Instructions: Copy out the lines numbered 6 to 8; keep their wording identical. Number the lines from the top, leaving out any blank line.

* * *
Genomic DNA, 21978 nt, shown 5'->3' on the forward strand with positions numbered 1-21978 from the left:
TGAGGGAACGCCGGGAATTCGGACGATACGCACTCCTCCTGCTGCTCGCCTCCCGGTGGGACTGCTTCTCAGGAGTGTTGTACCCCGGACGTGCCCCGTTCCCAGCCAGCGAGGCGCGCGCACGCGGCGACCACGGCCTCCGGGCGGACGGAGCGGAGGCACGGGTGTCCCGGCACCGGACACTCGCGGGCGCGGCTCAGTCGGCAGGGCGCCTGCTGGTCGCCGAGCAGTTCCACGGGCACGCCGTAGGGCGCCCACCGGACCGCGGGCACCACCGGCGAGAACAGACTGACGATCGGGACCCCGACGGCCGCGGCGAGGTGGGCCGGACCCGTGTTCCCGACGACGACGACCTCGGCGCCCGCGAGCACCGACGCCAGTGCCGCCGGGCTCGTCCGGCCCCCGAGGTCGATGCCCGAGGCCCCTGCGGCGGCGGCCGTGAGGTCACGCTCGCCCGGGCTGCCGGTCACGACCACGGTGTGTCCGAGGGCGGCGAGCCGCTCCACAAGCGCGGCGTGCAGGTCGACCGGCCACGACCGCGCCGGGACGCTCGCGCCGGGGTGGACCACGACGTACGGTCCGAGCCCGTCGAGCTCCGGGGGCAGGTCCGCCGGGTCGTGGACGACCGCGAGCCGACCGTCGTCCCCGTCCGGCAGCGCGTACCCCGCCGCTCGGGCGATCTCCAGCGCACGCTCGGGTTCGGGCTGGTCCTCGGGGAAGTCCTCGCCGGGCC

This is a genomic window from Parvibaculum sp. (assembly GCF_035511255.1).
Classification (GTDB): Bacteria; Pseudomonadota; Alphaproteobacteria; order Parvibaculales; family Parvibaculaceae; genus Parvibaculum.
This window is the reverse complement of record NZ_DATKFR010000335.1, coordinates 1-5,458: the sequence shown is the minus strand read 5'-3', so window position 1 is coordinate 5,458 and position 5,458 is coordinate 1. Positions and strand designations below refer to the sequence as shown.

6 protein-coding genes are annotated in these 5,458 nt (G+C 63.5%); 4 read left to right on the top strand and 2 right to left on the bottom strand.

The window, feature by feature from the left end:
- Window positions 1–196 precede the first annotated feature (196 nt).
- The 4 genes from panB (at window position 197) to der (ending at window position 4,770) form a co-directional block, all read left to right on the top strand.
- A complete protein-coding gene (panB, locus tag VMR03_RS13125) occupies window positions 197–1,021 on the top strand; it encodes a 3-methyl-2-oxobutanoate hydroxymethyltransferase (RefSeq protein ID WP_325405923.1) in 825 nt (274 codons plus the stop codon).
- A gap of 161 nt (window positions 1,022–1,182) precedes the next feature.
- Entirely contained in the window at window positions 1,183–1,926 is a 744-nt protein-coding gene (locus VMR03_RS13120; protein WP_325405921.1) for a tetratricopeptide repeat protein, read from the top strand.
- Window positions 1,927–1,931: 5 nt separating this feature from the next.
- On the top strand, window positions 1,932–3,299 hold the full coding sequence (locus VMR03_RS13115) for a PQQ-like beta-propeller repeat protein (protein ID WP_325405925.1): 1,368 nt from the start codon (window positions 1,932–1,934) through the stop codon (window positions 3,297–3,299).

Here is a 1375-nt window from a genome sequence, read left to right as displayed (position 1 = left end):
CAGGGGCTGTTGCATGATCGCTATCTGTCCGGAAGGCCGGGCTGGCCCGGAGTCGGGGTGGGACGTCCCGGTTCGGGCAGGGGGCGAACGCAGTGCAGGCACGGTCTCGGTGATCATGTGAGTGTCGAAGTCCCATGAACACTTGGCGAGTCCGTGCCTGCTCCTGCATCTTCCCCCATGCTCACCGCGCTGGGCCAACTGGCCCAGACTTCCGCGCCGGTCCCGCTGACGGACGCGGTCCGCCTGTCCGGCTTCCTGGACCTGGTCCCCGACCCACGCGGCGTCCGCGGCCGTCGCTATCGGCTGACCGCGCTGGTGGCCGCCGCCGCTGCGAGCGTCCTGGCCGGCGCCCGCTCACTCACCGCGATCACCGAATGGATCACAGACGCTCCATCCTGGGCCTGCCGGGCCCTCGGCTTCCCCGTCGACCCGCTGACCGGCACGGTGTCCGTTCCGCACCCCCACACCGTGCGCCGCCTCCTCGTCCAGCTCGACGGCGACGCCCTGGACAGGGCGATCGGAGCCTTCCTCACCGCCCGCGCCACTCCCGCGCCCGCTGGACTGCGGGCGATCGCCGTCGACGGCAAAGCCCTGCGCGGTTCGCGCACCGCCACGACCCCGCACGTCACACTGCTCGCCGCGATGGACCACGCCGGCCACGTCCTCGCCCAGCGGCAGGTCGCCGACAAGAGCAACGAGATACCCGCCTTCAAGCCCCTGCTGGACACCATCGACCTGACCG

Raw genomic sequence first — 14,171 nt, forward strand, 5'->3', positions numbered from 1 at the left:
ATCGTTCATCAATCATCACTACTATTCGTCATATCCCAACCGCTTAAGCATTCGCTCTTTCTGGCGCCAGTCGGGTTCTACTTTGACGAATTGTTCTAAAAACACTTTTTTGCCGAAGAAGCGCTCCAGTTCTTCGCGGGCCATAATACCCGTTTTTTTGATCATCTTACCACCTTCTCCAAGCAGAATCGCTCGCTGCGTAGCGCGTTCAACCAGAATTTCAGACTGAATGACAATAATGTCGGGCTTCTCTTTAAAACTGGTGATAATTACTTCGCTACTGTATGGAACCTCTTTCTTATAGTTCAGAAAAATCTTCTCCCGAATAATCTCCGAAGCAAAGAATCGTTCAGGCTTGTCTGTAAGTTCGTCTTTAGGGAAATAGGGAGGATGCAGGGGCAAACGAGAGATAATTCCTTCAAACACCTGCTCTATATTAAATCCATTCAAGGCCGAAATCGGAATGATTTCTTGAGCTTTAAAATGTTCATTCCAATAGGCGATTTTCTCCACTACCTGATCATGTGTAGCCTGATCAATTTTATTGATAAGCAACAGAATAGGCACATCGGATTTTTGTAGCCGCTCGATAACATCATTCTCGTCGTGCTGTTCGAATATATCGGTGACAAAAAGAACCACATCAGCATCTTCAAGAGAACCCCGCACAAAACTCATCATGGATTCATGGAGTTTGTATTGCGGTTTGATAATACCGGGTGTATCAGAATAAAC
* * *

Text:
6 protein-coding genes are annotated in these 5,458 nt (G+C 63.5%); 4 read left to right on the top strand and 2 right to left on the bottom strand.

The window, feature by feature from the left end:
- Window positions 1–196 precede the first annotated feature (196 nt).